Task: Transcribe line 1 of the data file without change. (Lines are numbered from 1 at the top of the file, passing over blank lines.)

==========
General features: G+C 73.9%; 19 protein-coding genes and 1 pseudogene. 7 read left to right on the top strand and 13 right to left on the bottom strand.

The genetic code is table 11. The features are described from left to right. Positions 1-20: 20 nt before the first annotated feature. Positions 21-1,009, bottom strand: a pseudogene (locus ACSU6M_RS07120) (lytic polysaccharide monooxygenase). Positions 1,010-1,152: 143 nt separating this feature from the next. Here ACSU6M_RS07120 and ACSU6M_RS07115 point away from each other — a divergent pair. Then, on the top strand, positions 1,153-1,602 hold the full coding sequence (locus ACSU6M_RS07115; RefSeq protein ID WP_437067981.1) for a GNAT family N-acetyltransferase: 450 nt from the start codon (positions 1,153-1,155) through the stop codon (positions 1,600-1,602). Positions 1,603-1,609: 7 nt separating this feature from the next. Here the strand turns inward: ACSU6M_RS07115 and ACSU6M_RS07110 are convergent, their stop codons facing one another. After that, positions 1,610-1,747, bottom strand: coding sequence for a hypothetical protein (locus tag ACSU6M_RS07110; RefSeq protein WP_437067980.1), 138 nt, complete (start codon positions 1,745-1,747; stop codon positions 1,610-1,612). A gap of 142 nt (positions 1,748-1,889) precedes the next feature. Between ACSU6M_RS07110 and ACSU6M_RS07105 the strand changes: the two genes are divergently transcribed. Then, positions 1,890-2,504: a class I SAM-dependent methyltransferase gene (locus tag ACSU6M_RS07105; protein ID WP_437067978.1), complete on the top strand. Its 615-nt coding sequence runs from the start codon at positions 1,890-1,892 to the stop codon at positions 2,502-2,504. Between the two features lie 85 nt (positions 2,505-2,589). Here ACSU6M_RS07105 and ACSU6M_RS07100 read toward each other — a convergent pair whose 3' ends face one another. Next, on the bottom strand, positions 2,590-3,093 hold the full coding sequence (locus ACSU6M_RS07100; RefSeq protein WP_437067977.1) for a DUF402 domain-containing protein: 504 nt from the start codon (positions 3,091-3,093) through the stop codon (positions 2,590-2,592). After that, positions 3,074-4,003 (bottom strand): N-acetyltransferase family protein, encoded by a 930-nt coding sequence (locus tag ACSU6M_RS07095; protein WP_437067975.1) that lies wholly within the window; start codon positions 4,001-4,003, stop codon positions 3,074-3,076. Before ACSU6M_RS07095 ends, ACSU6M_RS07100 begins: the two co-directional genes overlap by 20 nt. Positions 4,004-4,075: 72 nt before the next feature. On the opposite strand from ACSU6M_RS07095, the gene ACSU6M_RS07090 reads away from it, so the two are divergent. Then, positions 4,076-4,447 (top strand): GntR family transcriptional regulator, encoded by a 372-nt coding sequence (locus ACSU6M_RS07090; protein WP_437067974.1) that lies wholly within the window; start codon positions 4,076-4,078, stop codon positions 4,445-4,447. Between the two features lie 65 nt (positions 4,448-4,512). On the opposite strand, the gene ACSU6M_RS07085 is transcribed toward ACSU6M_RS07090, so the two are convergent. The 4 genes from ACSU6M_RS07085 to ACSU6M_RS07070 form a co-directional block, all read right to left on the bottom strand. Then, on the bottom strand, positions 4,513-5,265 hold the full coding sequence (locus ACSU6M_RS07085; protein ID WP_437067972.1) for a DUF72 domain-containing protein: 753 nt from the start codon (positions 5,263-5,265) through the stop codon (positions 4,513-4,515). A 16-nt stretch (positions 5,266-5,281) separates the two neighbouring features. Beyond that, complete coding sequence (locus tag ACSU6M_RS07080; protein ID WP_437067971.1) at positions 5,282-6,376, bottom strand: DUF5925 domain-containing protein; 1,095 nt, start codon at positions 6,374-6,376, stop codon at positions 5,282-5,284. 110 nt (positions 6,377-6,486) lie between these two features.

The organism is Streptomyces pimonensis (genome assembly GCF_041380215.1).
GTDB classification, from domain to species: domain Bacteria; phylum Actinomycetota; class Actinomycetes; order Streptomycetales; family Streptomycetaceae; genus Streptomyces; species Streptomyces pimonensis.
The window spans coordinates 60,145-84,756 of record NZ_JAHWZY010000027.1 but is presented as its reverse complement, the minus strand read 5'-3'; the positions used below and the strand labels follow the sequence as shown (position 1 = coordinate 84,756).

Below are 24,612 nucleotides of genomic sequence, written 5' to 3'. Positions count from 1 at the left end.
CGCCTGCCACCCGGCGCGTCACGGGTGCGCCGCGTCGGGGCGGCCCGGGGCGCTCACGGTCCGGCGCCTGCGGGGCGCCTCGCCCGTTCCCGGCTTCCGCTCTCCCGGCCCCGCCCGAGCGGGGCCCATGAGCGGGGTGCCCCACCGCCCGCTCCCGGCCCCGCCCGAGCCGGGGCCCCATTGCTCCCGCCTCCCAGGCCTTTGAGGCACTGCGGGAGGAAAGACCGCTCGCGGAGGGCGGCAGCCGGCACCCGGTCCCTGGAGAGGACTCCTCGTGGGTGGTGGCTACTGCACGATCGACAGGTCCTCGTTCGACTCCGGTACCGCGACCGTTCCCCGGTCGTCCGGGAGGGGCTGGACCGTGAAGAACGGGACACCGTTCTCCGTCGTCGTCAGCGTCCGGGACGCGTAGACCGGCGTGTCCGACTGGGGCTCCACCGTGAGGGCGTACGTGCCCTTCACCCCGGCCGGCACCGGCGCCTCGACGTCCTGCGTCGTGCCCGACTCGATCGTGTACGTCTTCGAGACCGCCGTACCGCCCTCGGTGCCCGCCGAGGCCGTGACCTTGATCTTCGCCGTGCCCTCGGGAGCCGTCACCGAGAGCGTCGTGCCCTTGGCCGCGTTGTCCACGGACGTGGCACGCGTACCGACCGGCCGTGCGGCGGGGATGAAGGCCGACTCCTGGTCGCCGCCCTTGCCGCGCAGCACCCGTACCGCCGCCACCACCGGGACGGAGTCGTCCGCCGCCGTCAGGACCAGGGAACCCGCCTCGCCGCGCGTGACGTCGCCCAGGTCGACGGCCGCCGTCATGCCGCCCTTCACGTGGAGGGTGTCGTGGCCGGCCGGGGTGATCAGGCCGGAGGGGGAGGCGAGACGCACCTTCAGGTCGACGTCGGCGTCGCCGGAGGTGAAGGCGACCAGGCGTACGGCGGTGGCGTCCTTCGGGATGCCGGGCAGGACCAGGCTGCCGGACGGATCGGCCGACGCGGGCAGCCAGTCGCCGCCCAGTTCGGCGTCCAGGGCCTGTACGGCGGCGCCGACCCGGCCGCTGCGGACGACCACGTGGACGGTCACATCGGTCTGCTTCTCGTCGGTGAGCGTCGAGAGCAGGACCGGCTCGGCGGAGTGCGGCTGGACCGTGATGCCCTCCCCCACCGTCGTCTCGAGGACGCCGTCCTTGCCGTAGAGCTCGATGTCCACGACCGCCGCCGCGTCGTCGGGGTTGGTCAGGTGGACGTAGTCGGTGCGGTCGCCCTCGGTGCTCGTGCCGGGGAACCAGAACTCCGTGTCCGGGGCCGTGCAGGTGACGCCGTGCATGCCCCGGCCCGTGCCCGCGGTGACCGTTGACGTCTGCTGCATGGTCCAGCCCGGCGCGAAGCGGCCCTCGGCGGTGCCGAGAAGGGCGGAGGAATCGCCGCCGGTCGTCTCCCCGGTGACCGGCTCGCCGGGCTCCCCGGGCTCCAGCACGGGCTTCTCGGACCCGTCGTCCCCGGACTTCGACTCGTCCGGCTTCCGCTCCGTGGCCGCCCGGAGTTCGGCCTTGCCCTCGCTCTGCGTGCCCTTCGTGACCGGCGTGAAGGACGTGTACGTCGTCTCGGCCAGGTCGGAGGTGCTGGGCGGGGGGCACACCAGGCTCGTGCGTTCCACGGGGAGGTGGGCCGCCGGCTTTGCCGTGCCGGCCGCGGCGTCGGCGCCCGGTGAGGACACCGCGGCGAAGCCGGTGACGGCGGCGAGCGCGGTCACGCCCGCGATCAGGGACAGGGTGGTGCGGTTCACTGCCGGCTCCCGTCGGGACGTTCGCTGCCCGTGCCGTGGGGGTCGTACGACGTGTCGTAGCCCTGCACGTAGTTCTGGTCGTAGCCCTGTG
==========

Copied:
General features: G+C 73.9%; 19 protein-coding genes and 1 pseudogene. 7 read left to right on the top strand and 13 right to left on the bottom strand.